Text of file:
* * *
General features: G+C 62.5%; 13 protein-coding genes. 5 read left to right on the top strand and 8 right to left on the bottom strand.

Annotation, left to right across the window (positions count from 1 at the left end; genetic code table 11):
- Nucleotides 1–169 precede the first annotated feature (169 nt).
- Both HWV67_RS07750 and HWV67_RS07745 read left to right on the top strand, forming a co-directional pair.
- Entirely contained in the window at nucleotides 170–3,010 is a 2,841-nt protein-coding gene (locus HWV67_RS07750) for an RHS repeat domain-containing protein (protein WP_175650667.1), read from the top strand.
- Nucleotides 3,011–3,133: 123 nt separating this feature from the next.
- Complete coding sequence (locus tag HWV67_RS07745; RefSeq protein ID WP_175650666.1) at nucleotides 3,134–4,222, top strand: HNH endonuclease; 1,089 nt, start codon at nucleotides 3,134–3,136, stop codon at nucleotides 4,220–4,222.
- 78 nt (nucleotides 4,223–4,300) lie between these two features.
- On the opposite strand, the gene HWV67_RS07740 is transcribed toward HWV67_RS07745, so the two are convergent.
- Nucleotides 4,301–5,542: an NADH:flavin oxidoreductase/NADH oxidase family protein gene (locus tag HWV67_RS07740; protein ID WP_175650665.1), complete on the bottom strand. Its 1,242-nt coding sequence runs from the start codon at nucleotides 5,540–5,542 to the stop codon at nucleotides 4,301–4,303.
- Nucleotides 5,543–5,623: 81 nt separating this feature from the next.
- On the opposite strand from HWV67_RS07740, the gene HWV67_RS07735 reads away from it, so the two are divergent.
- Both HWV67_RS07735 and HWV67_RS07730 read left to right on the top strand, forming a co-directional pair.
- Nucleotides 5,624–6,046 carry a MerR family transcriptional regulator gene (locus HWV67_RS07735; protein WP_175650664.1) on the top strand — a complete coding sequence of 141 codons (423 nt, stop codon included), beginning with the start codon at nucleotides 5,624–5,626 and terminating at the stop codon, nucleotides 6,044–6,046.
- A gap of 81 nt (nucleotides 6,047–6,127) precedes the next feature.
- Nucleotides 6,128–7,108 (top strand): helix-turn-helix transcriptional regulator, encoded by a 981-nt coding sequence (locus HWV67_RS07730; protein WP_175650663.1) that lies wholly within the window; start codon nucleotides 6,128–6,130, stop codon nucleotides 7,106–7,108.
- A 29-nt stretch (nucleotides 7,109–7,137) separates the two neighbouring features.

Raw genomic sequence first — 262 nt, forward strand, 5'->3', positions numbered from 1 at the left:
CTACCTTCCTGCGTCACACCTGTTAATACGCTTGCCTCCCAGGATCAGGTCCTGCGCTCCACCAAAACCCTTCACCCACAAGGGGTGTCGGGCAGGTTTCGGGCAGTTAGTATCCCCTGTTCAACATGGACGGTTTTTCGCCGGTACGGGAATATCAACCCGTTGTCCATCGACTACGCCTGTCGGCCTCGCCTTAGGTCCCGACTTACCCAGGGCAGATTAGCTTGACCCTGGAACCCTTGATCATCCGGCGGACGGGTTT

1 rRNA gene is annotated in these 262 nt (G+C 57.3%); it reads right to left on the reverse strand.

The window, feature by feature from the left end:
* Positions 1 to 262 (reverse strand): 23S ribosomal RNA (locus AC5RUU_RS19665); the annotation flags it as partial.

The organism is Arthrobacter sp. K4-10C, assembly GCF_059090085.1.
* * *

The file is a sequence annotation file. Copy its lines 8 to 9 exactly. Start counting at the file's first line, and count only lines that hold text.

- 78 nt (nucleotides 4,223–4,300) lie between these two features.
- On the opposite strand, the gene HWV67_RS07740 is transcribed toward HWV67_RS07745, so the two are convergent.